*. The actor I did like watching was Tom Hardy. I enjoyed Fitzgerald’s laconic dopiness, and the fact that his character does have an arc. I don’t think he’s a bad man but just someone who keeps finding himself in bad situations and failing moral tests. One can empathize with him, at least somewhat, in almost all of his worst moments.
*. In sum, I found The Revenant overblown. This isn’t calling out the critical response; I’m only referring to the movie itself. It’s a slight, conventional story, without any interesting twists or challenges, and it’s stretched out at great length and over vast empty spaces. You can call such a treatment “epic” if you want, and I’ll admit it does have a certain awesomeness about it, but I don’t think there’s enough here to qualify The Revenant as a great movie.
*. In the excellent DVD collection of Basil Rathbone Sherlock Holmes films, Pursuit to Algiers doesn’t have a commentary track, but Holmes scholar David Stuart Davies does say a bit about it during his commentary on the previous film in the series, The Woman in Green. Specifically, he says that it is “certainly . . . the weakest of the whole twelve films.”
*. I can’t disagree. Pursuit to Algiers is a half-hearted effort with none of the interest of any of the previous instalments. The story is just a sketch combining a pair of plots on board a cruise ship. One has Holmes escorting the heir to some Ruritanian throne to his homeland and the other features an unwilling jewel smuggler.
*. Neither storyline is very interesting. The main one basically consists of a trio of hapless assassins who are consecutively foiled by Holmes. We are always a couple of steps ahead of them, and we know Holmes is too. By now the devices that Holmes uses are pretty stale, including the familiar one where he pretends to be dead, fooling everyone, including poor Watson.
*. Only just over 70 minutes and there are three musical numbers, including one by Nigel Bruce.
*. You have to be a huge fan of the series to want to bother with this one. Even so, I think it really is a disappointment. But if you keep your expectations low it may provide enough entertainment to fill a lazy hour.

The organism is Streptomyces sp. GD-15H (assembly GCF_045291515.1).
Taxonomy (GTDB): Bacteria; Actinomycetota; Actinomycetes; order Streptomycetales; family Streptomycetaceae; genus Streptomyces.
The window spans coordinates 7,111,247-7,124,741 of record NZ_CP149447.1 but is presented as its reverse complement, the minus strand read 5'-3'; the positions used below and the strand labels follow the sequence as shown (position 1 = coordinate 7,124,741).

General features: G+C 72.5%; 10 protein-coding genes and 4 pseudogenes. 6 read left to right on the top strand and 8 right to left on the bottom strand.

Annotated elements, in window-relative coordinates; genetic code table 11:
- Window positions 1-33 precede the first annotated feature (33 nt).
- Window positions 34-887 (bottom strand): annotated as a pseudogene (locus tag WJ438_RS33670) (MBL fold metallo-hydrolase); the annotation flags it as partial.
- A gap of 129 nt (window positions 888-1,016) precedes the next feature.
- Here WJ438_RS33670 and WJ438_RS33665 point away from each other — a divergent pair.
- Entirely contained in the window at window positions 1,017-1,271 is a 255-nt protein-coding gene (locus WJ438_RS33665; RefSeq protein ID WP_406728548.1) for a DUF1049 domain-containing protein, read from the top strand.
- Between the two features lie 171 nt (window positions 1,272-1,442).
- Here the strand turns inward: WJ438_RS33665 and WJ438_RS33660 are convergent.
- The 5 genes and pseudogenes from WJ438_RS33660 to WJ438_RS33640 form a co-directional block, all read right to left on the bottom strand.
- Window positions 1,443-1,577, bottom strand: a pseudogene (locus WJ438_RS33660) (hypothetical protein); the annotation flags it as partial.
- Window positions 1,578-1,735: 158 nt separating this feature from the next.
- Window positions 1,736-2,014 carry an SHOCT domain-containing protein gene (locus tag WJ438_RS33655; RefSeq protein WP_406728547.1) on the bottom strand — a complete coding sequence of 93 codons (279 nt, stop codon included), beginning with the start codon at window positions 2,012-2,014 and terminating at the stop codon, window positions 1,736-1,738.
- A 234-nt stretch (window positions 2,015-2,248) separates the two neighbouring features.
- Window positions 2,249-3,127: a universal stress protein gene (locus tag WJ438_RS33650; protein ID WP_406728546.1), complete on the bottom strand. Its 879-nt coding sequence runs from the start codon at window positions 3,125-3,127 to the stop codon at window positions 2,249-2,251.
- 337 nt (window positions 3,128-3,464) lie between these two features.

*. I really like this series, but let’s be honest: The Woman in Green marks a significant downward turn.
*. A lot of it just seems slightly off. Let me give some examples.
*. First: As David Stuart Davies says on his DVD commentary, it’s a “rather dull title, bland and innocuous.” It’s also unexplained, since the only reference made to the colour of Hillary Brooke’s clothes is in her first scene where she’s said to be wearing purple. Also, why give her character the title? She’s very good, but she’s not the chief villain. She’s just one of Moriarty’s henchmen. The original title, Invitation to Murder, was better.
*. Second: We begin on an odd note. There have been a series of Jack the Ripper-style killings that seem a little grisly for a Holmes film. In fact, they had to tone the plot down because as originally written they were to be child murders. Then we note that Dennis Hoey’s Inspector Lestrade is missing, replaced by Inspector Gregson. And where is Watson? He puts in a very late appearance.
*. Davies says that they dropped Lestrade because they need a more sensible and sober policeman to introduce these violent crimes, and that Nigel Bruce’s Watson was kept back from these scenes for the same reason. I wonder if Hoey just wasn’t available. But then, I guess such a reading does make sense with regard to Watson. But I have trouble seeing anyone at the studio being this sensitive to such things in what was an assembly-line production.
*. Third: Moriarty’s plot is, as Davies notes, “unnecessarily fussy and complicated.” Such a criminal mastermind should have been able to come up with a far easier blackmail scheme than this hypnosis-and-mutilation business, which involves too much blood and too many extras. Even his plot to kill Holmes at the end, whatever pleasure he takes in it, is so contrived as to be silly. Almost as silly, I have to add, as how it is undone.
*. Fourth: the story, like Moriarty’s plot, is full of odds and ends that don’t fit together or that seem otherwise out of character. Holmes, for example, must have seen through the subterfuge of Moriarty’s prank call to get Watson out of the building, so why wasn’t he better prepared? He tells Moriarty later that he assumed that Watson was being put in danger, so what was his plan?
*. Another example is the scene where Watson is hypnotized. This is just “comic padding” (Davies) and again seems out of character for Holmes, who later has to disavow it. And as originally scripted it was supposed to be even worse, with Watson taking off his pants.
*. I like Henry Daniell well enough, but he doesn’t really have the panache I associate with Moriarty. He always looks so dour and glum.
*. Bruce liked playing Watson, and apparently wanted to keep the series going after Rathbone got sick of it, but I get the feeling he’s tired here, which is almost as bad as being bored. And the jokes are labored too.
*. I’m always impressed by actors who can hold their eyes open for long stretches without blinking. This may be because I’m a blinker myself. In any event, hats off to Coulter Irwin (credited as Tom Bryson) who plays the hypnotized Williams. I couldn’t stare open-eyed for half as long as he does in his big scene.
*. In the end I can’t agree with the opinion that this had the potential to be one of the best of the Holmes films. The original script, which only has a couple of borrowings from canonical stories, is a mess and I just got the feeling that the string had been played out. But the series still had three films to go.
Oh, you already know what’s in the box. But when it comes to decapitation, other films haven’t been so squeamish about letting us have a look. See if you can match these detached noggins to the movies they appeared in.
See also: Quiz the sixty-fourth: Some heads are gonna roll (Part two).